Integrated fluorescence sensing in a lab-on-a-chip for DNA analysis
Dongre, C. and Weerd van, J. and Weeghel van, R. and Martinez Vazquez, R. and Osellame, R. and Ramponi, R. and Cerullo, G. and Dekker, R. and Besselink, G.A.J. and Vlekkert van den, H.H. and Hoekstra, H.J.W.M. and Pollnau, M. (2009) Integrated fluorescence sensing in a lab-on-a-chip for DNA analysis. In: The Sense of Contact, 8 april 2009, Zeist, The Netherlands.
|Abstract:||We report on monolithic optical sensor integration in a lab-on-a-chip toward onchip diagnosis of all kinds of genetic diseases, e.g. breast cancer. Such an analysis of genetic diseases is based on the capillary electrophoresis separation of DNA fragments amplified from diagnostically relevant regions of the concerned gene.
This paper presents a proof of principle, demonstrating real time integrated fluorescence monitoring during the capillary electrophoresis separation of fluorescent dyes as well as fluorescently labeled DNA molecules in an on-chip microfluidic channel. To this end, sensing waveguides were integrated monolithically by means of femtosecond laser irradiation, in a commercial fused silica lab-on-a-chip, to perpendicularly intersect the microfluidic separation channel. Laser excitation through these waveguides induces fluorescence in the flowing microfluidic plugs. Depending on the number of species present, and the difference between their mobility, a corresponding number of electropherogram peaks are detected.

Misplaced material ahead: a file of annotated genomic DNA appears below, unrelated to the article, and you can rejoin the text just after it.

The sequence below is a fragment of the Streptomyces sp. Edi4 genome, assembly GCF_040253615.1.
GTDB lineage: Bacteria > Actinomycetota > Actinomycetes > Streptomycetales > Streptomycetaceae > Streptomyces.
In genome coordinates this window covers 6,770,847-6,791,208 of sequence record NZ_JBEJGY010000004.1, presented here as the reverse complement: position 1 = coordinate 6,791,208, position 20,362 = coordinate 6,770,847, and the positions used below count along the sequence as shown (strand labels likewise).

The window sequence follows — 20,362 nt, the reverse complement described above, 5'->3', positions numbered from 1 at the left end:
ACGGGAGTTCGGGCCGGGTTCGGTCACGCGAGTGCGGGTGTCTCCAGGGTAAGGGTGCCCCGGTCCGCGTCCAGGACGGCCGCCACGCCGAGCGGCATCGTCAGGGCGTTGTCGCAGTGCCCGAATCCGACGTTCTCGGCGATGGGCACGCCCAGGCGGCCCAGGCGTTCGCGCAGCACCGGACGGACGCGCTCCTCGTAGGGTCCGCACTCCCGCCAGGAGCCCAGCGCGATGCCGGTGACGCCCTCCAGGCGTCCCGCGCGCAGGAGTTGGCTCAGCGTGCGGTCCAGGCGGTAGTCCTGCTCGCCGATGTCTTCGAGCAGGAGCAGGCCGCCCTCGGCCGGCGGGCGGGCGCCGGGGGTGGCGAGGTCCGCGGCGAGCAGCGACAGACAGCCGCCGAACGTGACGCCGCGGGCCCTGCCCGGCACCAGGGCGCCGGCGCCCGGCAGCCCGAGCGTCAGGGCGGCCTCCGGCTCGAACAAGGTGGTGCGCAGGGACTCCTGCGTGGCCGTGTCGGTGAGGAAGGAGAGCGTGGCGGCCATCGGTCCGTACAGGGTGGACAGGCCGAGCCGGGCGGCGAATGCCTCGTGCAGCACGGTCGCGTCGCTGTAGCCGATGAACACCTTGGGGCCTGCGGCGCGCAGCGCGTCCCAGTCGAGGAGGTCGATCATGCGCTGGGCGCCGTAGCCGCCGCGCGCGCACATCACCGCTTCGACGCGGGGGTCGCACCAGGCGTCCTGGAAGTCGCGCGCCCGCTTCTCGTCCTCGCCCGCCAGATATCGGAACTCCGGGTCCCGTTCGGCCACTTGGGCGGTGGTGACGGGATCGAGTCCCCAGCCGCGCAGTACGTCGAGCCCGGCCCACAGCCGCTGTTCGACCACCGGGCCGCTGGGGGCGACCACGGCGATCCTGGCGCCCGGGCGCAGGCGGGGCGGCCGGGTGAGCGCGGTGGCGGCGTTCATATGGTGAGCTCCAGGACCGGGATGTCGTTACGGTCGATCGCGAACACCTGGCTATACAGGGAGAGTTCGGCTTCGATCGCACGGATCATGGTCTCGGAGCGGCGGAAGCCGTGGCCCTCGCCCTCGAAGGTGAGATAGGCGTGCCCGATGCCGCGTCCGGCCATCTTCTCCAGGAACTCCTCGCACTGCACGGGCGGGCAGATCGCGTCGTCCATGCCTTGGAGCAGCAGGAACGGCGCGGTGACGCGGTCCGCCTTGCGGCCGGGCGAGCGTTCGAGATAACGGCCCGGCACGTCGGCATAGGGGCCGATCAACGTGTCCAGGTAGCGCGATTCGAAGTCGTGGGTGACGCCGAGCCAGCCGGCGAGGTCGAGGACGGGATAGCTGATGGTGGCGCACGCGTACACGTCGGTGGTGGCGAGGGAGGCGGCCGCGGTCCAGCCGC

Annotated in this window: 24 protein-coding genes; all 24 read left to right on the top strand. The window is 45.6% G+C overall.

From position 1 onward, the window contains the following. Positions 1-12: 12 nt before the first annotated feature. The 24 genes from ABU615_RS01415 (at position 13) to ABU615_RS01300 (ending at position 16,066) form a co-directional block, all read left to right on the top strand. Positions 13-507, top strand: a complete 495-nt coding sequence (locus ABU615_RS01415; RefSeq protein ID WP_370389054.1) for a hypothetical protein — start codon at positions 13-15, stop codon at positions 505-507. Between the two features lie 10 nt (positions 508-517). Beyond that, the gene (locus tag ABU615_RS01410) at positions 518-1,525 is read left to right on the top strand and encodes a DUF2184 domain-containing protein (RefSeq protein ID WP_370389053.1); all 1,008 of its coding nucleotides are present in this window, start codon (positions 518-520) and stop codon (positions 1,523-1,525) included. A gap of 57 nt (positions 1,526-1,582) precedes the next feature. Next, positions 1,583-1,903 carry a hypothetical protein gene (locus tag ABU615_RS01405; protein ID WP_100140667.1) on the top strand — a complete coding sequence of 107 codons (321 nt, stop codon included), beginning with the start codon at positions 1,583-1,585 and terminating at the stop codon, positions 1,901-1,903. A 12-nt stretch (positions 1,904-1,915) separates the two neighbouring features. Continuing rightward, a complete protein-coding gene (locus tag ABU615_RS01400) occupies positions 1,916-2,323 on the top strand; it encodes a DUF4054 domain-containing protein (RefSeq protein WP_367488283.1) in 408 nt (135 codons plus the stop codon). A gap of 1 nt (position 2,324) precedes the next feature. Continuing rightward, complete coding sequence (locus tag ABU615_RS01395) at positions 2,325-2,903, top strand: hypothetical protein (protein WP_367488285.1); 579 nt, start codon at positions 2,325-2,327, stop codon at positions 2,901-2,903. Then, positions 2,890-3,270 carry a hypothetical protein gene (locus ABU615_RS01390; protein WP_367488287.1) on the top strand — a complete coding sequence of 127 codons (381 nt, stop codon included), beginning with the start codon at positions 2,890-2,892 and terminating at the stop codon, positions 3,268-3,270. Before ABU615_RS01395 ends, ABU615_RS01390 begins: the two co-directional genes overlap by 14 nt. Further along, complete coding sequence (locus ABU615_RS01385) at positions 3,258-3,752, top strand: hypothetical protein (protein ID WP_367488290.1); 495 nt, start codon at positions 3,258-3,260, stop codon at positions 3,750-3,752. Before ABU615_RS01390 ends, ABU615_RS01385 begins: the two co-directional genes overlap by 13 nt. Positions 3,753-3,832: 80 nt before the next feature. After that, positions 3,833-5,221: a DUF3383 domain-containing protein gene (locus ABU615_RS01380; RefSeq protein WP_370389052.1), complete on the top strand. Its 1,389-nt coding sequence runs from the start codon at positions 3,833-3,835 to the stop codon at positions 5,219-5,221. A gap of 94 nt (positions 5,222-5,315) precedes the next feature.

Detection has been performed by a CCD camera in order to visualize the on-chip events and to provide access to spatial information, as well as by a photomultiplier tube in order to detect low values of fluorescence signal. The present limit of detection is estimated to be approximately 6 nM. The presented setup achieves high spatial resolution due to the small cross section of the waveguides, ~12 μm. This is an improvement over the conventional approach to place a pinhole in the path of the fluorescence output signal generated by a broadband background illumination, e.g. with an Hg or a Xe lamp. Future work will focus on extension of this principle to real world diagnostic samples for development of a fast and compact point of care optical biosensing device.
During the conference we will present the latest results in wavelengthmultiplexed fluorescence monitoring of DNA separation at low limits of detection.
|Item Type:||Conference or Workshop Item|
Electrical Engineering, Mathematics and Computer Science (EEMCS)
|Link to this item:||http://purl.utwente.nl/publications/70146|
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